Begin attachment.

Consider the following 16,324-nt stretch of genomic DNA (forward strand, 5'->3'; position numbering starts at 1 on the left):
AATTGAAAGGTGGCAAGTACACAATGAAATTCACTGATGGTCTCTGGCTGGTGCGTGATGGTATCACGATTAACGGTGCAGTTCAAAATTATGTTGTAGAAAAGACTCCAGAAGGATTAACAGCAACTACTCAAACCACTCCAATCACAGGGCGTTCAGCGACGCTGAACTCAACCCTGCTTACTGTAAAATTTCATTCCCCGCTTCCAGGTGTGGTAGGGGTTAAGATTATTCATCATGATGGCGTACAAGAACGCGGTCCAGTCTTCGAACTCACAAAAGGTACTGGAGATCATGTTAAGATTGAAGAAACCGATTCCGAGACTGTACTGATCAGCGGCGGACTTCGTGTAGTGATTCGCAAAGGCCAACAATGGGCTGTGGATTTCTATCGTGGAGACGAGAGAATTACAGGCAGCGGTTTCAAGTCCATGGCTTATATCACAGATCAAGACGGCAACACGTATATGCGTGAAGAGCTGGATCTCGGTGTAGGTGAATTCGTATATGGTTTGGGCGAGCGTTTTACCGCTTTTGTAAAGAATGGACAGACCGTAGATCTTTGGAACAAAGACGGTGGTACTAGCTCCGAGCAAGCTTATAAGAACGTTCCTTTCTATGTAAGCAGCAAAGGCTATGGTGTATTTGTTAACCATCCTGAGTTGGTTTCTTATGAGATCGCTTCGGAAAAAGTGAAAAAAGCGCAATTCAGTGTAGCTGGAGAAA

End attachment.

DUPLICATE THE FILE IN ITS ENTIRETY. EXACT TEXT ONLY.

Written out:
Consider the following 16,324-nt stretch of genomic DNA (forward strand, 5'->3'; position numbering starts at 1 on the left):
AATTGAAAGGTGGCAAGTACACAATGAAATTCACTGATGGTCTCTGGCTGGTGCGTGATGGTATCACGATTAACGGTGCAGTTCAAAATTATGTTGTAGAAAAGACTCCAGAAGGATTAACAGCAACTACTCAAACCACTCCAATCACAGGGCGTTCAGCGACGCTGAACTCAACCCTGCTTACTGTAAAATTTCATTCCCCGCTTCCAGGTGTGGTAGGGGTTAAGATTATTCATCATGATGGCGTACAAGAACGCGGTCCAGTCTTCGAACTCACAAAAGGTACTGGAGATCATGTTAAGATTGAAGAAACCGATTCCGAGACTGTACTGATCAGCGGCGGACTTCGTGTAGTGATTCGCAAAGGCCAACAATGGGCTGTGGATTTCTATCGTGGAGACGAGAGAATTACAGGCAGCGGTTTCAAGTCCATGGCTTATATCACAGATCAAGACGGCAACACGTATATGCGTGAAGAGCTGGATCTCGGTGTAGGTGAATTCGTATATGGTTTGGGCGAGCGTTTTACCGCTTTTGTAAAGAATGGACAGACCGTAGATCTTTGGAACAAAGACGGTGGTACTAGCTCCGAGCAAGCTTATAAGAACGTTCCTTTCTATGTAAGCAGCAAAGGCTATGGTGTATTTGTTAACCATCCTGAGTTGGTTTCTTATGAGATCGCTTCGGAAAAAGTGAAAAAAGCGCAATTCAGTGTAGCTGGAGAAA